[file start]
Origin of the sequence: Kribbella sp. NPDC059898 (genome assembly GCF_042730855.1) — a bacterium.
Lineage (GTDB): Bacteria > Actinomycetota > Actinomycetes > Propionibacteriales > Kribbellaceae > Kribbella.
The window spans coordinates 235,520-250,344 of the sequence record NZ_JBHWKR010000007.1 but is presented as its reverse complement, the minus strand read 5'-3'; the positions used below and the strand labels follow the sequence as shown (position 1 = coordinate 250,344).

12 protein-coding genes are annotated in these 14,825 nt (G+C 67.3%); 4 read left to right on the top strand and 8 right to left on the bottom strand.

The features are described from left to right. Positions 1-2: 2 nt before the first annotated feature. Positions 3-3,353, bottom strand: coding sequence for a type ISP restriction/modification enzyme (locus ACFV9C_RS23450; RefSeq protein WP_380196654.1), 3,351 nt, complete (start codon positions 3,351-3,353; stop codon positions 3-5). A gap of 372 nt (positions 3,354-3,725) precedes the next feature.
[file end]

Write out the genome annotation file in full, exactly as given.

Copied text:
Origin of the sequence: Kribbella sp. NPDC059898 (genome assembly GCF_042730855.1) — a bacterium.
Lineage (GTDB): Bacteria > Actinomycetota > Actinomycetes > Propionibacteriales > Kribbellaceae > Kribbella.
The window spans coordinates 235,520-250,344 of the sequence record NZ_JBHWKR010000007.1 but is presented as its reverse complement, the minus strand read 5'-3'; the positions used below and the strand labels follow the sequence as shown (position 1 = coordinate 250,344).

12 protein-coding genes are annotated in these 14,825 nt (G+C 67.3%); 4 read left to right on the top strand and 8 right to left on the bottom strand.

The features are described from left to right. Positions 1-2: 2 nt before the first annotated feature. Positions 3-3,353, bottom strand: coding sequence for a type ISP restriction/modification enzyme (locus ACFV9C_RS23450; RefSeq protein WP_380196654.1), 3,351 nt, complete (start codon positions 3,351-3,353; stop codon positions 3-5). A gap of 372 nt (positions 3,354-3,725) precedes the next feature.